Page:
Friday, Oct. 19 marked the 16th annual installation of the UR Athletic Hall of Fame. The ceremony featured the individual recognition of each candidate and speeches presented by the inductees themselves. Presenting the candidates were Athletics and Recreation Director George VanderZwaag, Athletics and Recreation Associate Directors Jane Possee and Terrence Gurnett and Athletics and Recreation Hall of Fame Director Peter Stark. This year’s class featured 15 inductees, ranging from the class of 1941 to the class of 1994.

“It was probably one of the nicest affairs the Hall of Fame has had; we’ve had great ones in the past, but this year was special. There was a large group, with 15 Hall of Fame inductees instead of the usual 10 or 12,” Stark said of this year’s class.

The induction criteria stipulated that the candidates had distinguished themselves with UR Athletics as an administrator, athlete, coach, manager or friend; distinguished themselves as alumnus by supporting athletics at the University; distinguished themselves in their chosen career; that they be a five-year alumnus or more; and that they promoted good will for and enhanced the image of the University.

Among the inductees was a familiar name to all those on campus, the namesake of Fauver Stadium, Edwin Fauver, who never actually attended the University but was inducted posthumously for his service as Director of Physical Education and Professor of Hygiene. He was a member of the UR faculty from 1916 to 1945.

Rounding out the rest of the class were Tracey Clancy ’94, Maria Jensen ’87, John Butterworth ’75, Ames Curchin ’41, Eric Fass ’71, Tom Havens ’91, John Loiacono ’84, John Mossel ’55, Thomas Sarro ’52, Wayne Sebastianelli ’79, William Sharp ’53, William Standera ’71, David Taylor ’69 and esteemed coach of three different sports William Boomer.

The inductees represented the men’s football, swimming and diving, track and field and baseball teams and the men’s and women’s soccer and basketball teams. Included among the inductees were several record holders/breakers – basketball single-season scoring record (Fass), single-season record for most rebounds (Taylor), record for career rebounds (Taylor) and record number of RBIs in a game (Sarro).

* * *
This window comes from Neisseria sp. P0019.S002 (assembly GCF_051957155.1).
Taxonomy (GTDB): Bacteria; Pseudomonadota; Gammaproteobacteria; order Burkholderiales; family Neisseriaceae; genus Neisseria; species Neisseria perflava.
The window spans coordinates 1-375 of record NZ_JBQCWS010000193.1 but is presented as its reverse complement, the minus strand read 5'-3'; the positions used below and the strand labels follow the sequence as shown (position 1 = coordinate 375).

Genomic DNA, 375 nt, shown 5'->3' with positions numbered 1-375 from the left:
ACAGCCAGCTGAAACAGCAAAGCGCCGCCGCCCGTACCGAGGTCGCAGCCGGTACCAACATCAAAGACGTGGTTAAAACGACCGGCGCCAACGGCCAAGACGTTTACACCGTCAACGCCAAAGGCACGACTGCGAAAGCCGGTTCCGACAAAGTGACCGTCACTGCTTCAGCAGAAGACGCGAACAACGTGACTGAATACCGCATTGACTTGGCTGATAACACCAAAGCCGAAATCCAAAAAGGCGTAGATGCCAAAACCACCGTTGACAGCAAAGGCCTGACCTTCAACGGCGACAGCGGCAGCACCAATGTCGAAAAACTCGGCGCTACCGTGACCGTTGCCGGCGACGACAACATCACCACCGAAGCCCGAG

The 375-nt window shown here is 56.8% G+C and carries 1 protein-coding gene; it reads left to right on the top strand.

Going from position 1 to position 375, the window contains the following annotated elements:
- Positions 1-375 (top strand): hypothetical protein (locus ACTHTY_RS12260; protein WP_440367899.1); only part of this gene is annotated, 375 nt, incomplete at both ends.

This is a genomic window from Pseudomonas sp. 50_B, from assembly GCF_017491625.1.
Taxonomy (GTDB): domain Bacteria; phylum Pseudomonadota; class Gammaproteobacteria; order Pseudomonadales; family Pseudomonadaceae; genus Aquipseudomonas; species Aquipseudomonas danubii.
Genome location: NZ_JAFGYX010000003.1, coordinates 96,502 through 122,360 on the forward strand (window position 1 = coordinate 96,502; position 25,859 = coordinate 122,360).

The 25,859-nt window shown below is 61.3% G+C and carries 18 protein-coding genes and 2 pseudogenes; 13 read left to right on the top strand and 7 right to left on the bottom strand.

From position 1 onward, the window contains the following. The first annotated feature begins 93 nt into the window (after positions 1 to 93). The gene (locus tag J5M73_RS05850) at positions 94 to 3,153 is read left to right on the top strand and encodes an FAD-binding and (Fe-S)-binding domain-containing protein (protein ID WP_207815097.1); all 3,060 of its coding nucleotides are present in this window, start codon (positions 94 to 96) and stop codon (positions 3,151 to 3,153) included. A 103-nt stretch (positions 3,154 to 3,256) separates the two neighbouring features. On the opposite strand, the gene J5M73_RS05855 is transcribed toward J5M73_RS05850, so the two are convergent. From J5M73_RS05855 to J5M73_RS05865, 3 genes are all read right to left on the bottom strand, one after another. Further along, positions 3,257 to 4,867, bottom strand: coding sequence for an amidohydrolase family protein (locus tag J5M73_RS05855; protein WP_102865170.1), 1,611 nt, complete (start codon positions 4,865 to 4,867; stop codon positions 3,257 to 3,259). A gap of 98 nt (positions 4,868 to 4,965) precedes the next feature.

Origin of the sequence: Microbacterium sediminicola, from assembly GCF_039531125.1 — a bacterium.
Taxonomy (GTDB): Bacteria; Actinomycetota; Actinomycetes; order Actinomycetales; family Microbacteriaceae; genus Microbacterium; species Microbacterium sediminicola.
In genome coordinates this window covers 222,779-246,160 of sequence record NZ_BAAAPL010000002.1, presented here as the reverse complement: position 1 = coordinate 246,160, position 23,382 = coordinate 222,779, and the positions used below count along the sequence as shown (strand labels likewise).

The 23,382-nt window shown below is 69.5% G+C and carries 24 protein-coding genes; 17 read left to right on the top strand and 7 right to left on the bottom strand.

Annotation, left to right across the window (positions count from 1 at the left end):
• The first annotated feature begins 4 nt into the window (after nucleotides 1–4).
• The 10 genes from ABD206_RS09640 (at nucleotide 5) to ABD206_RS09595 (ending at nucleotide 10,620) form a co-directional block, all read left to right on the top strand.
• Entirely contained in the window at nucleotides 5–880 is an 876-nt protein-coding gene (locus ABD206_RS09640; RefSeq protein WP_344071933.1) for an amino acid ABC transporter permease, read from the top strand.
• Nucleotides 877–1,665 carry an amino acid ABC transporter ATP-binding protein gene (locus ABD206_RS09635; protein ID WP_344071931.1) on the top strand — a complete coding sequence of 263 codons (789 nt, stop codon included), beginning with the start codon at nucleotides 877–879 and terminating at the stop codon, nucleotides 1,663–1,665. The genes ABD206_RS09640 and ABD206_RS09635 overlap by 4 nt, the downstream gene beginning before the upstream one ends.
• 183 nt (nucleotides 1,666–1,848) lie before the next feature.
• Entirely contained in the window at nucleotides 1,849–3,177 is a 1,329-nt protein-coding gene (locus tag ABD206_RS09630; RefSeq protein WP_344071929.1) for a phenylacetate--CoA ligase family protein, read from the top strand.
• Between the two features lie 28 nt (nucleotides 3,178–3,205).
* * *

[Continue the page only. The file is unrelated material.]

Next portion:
Also among the distinguished group were All-State players, All-Americans, captains, members of the NCAA All-Tournament Teams and All-UAA teams.

Not to be overshadowed by the inductees’ resounding athletic records were their impressive academic records. The 2007 class of inductees boasted physicians, lawyers, dentists, financial advisors, a professional athlete, coaches, business executives and a military officer. All of the athletes gave credit to their invaluable foundation built at UR.

“The inductees were great; they all gave very impressive speeches that reflected not only their excellence as student athletes but also the success they’ve enjoyed in their post-graduate careers,” Stark said. “All were very appreciative of their undergraduate experience at UR and shared many positive comments about how UR shaped them to be the successful people they now are.”

The only inductee to pursue athletics professionally was Tom Havens, who signed with the Oakland Athletics in 1991 just three months after graduating from UR. He played for the Class A Madison (WI) team for 90 games, leaving with a .222 batting average, nine home runs and 42 RBIs.

This elite induction class of 2007 joins the ranks of almost 200 distinguished athletes already in the Hall of Fame. The ceremony ended with the nomination of nine alumni to be considered for induction next year during Meliora Weekend. The Hall of Fame, along with other athletic memorabilia, can be found in the Goergen Athletic Center.

Stevenson is a member of the class of 2011.

Recording shows University statement inaccurate about Gaza encampment meeting

The Campus Times obtained a recording of the April 24 meeting between Gaza solidarity encampment protesters and administrators. A look inside the discussions.

The Clothesline Project gives a voice to the unheard

The Clothesline Project was started in 1990 when founder Carol Chichetto hung a clothesline with 31 shirts designed by survivors of domestic abuse, rape, and childhood sexual assault.

UR Baseball beats Hamilton and RIT

Yellowjackets baseball beat Hamilton College on Tuesday and RIT on Friday to the scores of 11–4 and 7–4, respectively.